The coalition confirmed it carried out an operation that included air strikes in the western province of Herat but said 30 Taliban rebels were killed only and said it knew of no civilian deaths.
The Afghan defence ministry meanwhile gave yet another toll -- five civilians and 25 rebels dead. It was impossible to independently verify what happened in volatile Shindand district, but the conflicting reports highlight the difficulty in establishing facts in the mounting clashes between troops and rebels.
"Seventy-six people, all civilians and most of them women and children, were martyred during the operation by coalition forces in Shindand district of Herat province," the ministry said in a statement. The dead were "19 women, seven men and the rest children all under 15 years of age," it said.
"The interior ministry, while expressing its profound regret because of this incident which happened by accident, has sent a delegation of 10 people to the area and more details will be announced once the investigation is completed," the statement said. If the death toll is confirmed it would be one of the highest for civilians in the battle to fight the extremist Taliban, who were ousted during a US-led invasion in 2001.
The ministry said an unknown number of civilians were also wounded, with some of them in a critical condition. The police chief for western Afghanistan, Akramuddin Yawer, had also said 76 people were killed in the incident and 15 houses were destroyed in strikes. "Taliban are included but their number is unknown," he said.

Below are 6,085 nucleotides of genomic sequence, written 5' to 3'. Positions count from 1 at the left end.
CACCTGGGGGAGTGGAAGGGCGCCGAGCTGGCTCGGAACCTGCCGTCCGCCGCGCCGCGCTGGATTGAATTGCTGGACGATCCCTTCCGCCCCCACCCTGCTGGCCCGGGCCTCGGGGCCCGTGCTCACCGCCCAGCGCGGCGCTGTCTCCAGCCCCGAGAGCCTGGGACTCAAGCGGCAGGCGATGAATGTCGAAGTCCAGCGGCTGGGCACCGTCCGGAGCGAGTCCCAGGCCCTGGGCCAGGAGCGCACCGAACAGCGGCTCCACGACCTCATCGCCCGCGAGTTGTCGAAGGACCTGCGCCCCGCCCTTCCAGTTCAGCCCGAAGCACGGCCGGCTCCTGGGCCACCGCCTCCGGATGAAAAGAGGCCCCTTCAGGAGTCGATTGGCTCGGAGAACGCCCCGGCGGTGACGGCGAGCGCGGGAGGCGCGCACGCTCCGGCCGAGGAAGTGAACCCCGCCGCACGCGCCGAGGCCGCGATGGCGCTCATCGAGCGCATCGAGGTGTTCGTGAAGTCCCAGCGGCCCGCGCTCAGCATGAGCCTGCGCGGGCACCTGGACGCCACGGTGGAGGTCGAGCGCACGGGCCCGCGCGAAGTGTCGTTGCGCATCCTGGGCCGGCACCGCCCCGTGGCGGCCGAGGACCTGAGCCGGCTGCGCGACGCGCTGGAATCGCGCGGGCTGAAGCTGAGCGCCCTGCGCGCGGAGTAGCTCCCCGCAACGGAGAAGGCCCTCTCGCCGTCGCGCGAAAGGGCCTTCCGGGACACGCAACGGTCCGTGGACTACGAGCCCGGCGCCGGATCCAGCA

But the coalition said 30 insurgents were killed in clashes and air strikes that followed an ambush on Afghan National Army (ANA) and coalition troops as they were going to arrest a Taliban commander. "The ANA and coalition forces killed 30 insurgents," it said, adding a "known" Taliban commander was among the dead. Two civilians were wounded. "No other civilian or friendly casualties were reported," the coalition said.
Asked about the ministry statement, US First Lieutenant Nathan Perry told AFP: "I definitely do not have any reports of a large amount of civilian casualties -- and we don't have any reports of civilian casualties at all." In Washington, a Pentagon spokesman could not account for the Afghan interior ministry claims, saying "the coalition remains confident in our reports that were released earlier today."
The Afghan army said five civilians -- three women and two children -- had died. "Planes bombed the area and in the result 25 Taliban were killed including two famous commanders," defence ministry spokesman General Mohammad Zahir Azimi told AFP separately. "Unfortunately, five civilians were killed and one woman and a boy were wounded."
Military operations and rebel attacks have increased in the summer with a Taliban-led insurgency growing steadily despite the efforts of nearly 70,000 international troops.
It has been a particularly bloody week for international troops with 10 French soldiers killed Monday in the deadliest ground fighting for the foreign forces since the 2001 ouster of the Taliban that brought international troops to the country.
Eight foreign soldiers including three Poles and three Canadians died in various incidents on Wednesday, most of them in bomb strikes. Another was killed in a bomb blast in eastern Afghanistan Friday, the coalition said in a statement that gave few details. Most soldiers in the east are American.
In other violence, police in the southern province of Uruzgan said that 11 Taliban were killed overnight after they attacked Afghan police and soldiers. And two Afghan soldiers were killed in Badghis province Friday when their vehicles hit a bomb, an Afghan army officer said.